29,973. A thousand years of history was going to be junked ... The Reformation was a watershed. (England & Protestantism & Church of England & Reformation & Reformation) Professor Diarmaid MacCulloch, How God Made the English II: A Tolerant People? BBC 2012
29,992. The English Church was born in the sixteenth century out of that revolution in Christianity we call the Protestant Reformation. (England & Protestantism & Church of England & Reformation) Professor Diarmaid MacCulloch, How God Made the English III: A White and Christian People? BBC 2012
12,952. By the sixteenth-century all through Europe the Church was selling certificates called Indulgences to show how much time in Purgatory you had avoided. The cash paid for new churches and hospitals. When the Pope wanted to finish the re-building of St Peter’s basilica in Rome he launched an indulgence campaign. Some might think this a worthy cause but it raised big questions in the mind of a German monk ... Martin Luther ... Over the next decade this open defiance of ancient authority was Christened Protestantism. (Catholicism & Protestantism & Reformation) Professor Diarmaid MacCulloch, A History of Christianity
12,953. She [Mary] adds a femininity to Catholicism which Protestantism rather lacks. You also have the confessional, a brand-new invention of the counter-Reformation. So that you can unburden yourself of sin to a priest. So what the counter-Reformation offered you was a sense of companionship – companionship with holy Mother Church. This was the Counter- Reformation’s answer to Martin Luther, Huldrych Zwingli and John Calvin. (Catholicism & Reformation) ibid.
12,954. In spite of The Enlightenment Revolution the Catholic Church had emerged stronger than ever. (Catholicism & Reformation) ibid.
28,266. All across the German lands there was growing unhappiness with Catholic Rome ... In 1517 a monk called Martin Luther nailed a list of theological objections to the door of his local church. It sparked the Reformation and a new breakaway religion of Protestantism. (Germany & Reformation & Protestantism) Andrew Graham-Dixon, The Art of Germany, BBC 2010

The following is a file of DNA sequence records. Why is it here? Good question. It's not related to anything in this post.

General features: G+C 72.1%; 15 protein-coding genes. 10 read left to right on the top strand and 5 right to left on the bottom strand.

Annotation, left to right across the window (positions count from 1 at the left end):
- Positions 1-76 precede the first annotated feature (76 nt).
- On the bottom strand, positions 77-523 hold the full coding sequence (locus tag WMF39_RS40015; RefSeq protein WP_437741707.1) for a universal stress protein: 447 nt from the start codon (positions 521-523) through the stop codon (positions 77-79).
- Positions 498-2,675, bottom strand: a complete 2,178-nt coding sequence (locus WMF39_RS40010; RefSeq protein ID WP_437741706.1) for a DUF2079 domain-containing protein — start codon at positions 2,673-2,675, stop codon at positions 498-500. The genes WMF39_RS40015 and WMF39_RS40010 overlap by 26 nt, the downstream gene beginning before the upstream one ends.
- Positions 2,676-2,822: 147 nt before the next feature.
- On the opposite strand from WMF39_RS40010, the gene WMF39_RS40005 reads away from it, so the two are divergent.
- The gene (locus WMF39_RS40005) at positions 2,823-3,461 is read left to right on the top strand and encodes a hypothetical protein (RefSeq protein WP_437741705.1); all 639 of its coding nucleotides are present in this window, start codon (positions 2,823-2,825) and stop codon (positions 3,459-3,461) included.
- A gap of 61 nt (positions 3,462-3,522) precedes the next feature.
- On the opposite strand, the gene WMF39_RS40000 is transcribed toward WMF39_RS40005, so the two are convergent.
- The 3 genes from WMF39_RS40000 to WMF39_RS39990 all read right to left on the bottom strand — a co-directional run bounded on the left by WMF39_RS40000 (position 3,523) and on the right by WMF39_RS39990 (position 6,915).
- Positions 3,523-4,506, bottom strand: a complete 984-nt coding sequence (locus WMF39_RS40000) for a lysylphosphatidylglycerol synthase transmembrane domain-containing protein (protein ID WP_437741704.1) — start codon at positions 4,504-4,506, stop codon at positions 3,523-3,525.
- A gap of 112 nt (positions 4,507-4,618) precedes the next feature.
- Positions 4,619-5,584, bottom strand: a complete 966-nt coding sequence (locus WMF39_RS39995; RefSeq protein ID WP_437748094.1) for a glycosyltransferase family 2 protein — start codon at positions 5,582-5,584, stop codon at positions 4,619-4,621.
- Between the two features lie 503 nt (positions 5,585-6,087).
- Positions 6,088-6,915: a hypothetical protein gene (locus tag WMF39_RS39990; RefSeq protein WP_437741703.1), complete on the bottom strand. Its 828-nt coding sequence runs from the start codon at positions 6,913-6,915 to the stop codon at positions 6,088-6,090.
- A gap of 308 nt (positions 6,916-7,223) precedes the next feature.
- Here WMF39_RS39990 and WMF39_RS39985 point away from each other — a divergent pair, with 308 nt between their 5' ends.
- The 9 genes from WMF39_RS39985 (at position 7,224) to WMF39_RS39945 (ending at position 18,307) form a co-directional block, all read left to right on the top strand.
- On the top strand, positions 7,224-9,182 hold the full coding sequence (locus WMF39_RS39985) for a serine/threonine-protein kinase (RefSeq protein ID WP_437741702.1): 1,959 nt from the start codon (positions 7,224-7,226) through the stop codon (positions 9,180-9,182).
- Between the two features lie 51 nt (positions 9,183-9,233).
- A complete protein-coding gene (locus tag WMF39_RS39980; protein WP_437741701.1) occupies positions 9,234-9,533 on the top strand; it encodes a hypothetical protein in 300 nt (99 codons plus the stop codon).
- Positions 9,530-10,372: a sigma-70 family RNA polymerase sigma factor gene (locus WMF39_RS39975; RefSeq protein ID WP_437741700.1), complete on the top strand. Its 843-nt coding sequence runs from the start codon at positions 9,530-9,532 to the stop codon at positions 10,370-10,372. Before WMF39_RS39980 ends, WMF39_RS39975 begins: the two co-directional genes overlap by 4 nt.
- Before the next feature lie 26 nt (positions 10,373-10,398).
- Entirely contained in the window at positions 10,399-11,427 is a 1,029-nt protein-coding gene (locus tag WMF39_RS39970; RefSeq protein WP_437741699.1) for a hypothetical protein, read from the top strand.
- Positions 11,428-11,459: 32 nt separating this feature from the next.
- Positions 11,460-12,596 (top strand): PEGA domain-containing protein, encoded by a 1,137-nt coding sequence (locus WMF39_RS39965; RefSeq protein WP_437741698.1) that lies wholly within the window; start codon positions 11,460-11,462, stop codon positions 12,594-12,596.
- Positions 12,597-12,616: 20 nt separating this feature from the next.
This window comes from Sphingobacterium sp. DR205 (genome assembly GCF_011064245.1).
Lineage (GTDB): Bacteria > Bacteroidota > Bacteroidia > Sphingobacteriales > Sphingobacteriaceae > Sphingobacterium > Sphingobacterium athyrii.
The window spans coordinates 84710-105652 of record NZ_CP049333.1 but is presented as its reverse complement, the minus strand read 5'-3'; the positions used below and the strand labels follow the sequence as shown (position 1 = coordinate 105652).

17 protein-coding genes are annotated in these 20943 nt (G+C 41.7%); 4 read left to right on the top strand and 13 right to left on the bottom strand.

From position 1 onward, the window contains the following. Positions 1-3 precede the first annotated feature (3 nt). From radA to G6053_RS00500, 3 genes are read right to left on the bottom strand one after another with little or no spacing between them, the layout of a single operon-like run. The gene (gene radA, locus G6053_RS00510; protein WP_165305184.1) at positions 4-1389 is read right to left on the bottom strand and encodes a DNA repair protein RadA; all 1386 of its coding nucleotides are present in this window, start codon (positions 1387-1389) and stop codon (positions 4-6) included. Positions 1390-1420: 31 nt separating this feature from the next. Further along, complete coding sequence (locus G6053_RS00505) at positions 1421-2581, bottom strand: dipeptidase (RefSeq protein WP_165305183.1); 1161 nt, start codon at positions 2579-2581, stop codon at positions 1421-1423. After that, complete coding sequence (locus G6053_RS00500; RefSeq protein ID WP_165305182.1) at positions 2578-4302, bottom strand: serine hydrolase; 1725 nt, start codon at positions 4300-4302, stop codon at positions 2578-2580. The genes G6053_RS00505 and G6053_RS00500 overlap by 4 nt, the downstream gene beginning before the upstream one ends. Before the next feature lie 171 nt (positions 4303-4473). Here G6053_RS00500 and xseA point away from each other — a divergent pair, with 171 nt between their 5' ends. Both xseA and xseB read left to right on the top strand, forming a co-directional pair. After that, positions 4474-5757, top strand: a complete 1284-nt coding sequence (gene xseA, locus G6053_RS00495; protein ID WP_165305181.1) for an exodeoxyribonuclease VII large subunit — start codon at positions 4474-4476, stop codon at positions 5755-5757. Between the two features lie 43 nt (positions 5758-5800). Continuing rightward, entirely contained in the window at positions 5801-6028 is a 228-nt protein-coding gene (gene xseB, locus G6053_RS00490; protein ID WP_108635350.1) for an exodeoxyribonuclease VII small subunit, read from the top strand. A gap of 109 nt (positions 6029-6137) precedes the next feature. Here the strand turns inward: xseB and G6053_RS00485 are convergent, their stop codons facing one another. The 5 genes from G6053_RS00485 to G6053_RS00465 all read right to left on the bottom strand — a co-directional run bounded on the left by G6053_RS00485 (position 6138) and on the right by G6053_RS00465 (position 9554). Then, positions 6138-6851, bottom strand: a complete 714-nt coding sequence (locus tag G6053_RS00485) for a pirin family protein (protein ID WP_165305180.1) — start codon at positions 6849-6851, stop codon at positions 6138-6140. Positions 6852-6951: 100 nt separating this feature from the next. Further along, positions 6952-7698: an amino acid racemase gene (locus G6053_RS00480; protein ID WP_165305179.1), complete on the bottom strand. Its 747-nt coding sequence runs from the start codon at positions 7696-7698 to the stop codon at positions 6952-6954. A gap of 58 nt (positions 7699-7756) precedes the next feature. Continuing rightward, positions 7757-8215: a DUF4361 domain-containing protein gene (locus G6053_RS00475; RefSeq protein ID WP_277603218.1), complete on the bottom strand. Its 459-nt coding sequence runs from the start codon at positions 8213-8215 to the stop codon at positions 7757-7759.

30,101. That rich, hugely powerful and profoundly medieval institution the Roman Catholic Church ... Catholic magic was giving way to Protestant pragmatism. (Great Britain & Catholic & Protestant & Reformation) Bettany Hughes, Seven Ages of Britain: The Seventh Age: 1530 A.D. - 1700 A.D.
30,236. The Reformation caused the destruction not just of monasteries across the country but also many of their illuminated manuscripts. (England & Reformation & Manuscript) Dr Janina Ramirez, Illuminations: The Private Lives of Medieval Kings 3/3 BBC 2012
30,591. The Reformation is an amazing story - the greatest destruction of our heritage in British history. (Great Britain & England & Reformation) Michael Wood, The Great British Story: A People’s History: Lost Worlds & New Worlds V
30,598. The [Protestant] Revolution would turn out to be an attack on the very way of life of the people. (Great Britain & England & Reformation & Protestant) ibid.
30,599. Up in the north, in the kingdom of Scotland, the Protestant Reformation unfolded later than in England and Wales. (Great Britain & Scotland & Reformation & Protestant) ibid.
30,602. Ireland – here the Protestant Reformation had made no headway. (Great Britain & Ireland & Reformation) ibid.
30,603. In Ireland, England began a policy of plantations. (Great Britain & England & Ireland & Reformation) ibid.